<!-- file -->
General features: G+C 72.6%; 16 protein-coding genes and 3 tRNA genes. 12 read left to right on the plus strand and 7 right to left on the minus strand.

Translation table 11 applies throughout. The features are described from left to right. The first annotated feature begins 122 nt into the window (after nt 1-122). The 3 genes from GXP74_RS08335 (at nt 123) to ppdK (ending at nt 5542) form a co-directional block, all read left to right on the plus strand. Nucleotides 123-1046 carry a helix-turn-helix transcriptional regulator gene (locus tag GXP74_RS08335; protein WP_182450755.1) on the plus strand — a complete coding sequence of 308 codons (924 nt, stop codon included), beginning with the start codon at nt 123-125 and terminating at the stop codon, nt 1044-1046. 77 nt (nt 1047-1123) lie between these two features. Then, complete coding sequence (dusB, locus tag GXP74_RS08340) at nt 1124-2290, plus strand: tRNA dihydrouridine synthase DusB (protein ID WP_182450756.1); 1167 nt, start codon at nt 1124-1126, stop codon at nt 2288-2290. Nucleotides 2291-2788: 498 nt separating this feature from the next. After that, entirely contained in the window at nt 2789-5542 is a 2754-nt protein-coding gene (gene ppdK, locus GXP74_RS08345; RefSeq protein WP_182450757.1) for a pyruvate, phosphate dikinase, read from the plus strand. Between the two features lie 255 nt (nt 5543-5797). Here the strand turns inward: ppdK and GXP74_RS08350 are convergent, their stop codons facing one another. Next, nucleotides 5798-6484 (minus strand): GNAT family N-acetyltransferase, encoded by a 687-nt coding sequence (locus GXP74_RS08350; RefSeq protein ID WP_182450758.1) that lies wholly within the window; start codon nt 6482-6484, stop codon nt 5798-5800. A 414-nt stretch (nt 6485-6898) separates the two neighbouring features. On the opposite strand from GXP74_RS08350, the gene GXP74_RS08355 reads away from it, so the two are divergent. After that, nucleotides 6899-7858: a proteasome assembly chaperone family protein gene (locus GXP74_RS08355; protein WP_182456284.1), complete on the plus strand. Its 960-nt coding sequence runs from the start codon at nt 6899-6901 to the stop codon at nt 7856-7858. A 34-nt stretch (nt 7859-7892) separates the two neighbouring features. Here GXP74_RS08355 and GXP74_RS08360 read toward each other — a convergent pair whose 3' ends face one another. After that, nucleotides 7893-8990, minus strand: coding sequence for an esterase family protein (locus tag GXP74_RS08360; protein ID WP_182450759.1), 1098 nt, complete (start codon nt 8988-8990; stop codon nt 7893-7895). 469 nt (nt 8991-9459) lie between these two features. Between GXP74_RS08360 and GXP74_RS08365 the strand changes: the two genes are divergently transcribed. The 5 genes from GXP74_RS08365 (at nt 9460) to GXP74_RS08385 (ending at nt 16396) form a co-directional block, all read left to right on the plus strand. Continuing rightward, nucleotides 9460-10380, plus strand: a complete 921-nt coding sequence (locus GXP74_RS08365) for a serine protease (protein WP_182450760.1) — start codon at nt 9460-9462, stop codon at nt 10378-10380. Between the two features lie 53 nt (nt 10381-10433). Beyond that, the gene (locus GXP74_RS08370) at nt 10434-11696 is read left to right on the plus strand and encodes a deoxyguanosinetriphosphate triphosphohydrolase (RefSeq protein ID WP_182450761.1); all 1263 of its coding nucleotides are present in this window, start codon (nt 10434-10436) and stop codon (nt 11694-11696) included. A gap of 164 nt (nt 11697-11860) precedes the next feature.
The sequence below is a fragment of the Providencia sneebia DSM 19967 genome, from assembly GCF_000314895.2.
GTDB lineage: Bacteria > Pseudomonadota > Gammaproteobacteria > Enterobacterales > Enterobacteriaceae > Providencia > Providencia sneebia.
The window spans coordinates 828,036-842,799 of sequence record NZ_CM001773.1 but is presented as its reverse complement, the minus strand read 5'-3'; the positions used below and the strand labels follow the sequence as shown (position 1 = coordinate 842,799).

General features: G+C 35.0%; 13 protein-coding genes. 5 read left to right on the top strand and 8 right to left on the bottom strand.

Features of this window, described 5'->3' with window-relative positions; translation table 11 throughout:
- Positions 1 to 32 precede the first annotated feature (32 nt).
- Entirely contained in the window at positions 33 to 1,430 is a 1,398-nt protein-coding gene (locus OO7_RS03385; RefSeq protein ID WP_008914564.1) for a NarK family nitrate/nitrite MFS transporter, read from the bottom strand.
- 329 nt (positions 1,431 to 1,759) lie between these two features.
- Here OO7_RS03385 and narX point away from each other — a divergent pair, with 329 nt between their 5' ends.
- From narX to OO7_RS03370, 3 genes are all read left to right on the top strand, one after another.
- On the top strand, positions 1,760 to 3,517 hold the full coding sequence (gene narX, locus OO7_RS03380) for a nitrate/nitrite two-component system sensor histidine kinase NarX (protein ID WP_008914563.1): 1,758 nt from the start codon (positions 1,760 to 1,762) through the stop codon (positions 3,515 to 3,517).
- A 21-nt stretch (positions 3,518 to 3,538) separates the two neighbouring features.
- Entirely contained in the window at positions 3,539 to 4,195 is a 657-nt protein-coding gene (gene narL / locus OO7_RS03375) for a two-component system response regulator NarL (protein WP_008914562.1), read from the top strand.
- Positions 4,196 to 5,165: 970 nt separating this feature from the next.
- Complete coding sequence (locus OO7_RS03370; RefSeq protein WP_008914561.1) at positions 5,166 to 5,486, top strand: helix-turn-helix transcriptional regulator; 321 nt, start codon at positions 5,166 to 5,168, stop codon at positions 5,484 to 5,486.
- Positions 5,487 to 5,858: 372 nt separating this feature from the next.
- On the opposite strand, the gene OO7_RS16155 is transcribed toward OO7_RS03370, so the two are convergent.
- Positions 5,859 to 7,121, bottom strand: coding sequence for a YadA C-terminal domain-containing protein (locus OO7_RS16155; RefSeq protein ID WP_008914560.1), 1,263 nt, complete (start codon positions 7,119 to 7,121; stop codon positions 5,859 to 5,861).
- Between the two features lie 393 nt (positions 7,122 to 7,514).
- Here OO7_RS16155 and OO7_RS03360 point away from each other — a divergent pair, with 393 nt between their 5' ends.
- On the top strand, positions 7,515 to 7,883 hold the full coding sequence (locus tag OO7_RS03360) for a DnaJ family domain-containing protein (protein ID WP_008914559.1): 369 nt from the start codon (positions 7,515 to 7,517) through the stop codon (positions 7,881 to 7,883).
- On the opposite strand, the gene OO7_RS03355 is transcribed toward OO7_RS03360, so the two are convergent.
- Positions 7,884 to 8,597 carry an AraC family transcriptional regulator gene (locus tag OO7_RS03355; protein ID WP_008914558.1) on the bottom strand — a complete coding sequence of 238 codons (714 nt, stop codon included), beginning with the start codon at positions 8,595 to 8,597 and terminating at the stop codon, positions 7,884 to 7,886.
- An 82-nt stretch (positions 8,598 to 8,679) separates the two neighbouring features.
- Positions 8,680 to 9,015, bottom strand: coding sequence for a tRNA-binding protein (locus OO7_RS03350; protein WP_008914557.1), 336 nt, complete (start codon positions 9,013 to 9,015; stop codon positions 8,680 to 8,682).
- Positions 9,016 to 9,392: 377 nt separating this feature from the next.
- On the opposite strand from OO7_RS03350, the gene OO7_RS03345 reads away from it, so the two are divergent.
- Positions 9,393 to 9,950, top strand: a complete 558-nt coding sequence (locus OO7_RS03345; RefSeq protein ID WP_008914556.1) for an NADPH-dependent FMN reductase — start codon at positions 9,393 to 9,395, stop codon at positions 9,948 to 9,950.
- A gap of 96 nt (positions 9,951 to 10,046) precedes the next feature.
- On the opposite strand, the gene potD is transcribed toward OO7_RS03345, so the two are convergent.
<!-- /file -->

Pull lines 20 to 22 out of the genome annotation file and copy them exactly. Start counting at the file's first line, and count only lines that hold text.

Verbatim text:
- Positions 5,859 to 7,121, bottom strand: coding sequence for a YadA C-terminal domain-containing protein (locus OO7_RS16155; RefSeq protein ID WP_008914560.1), 1,263 nt, complete (start codon positions 7,119 to 7,121; stop codon positions 5,859 to 5,861).
- Between the two features lie 393 nt (positions 7,122 to 7,514).
- Here OO7_RS16155 and OO7_RS03360 point away from each other — a divergent pair, with 393 nt between their 5' ends.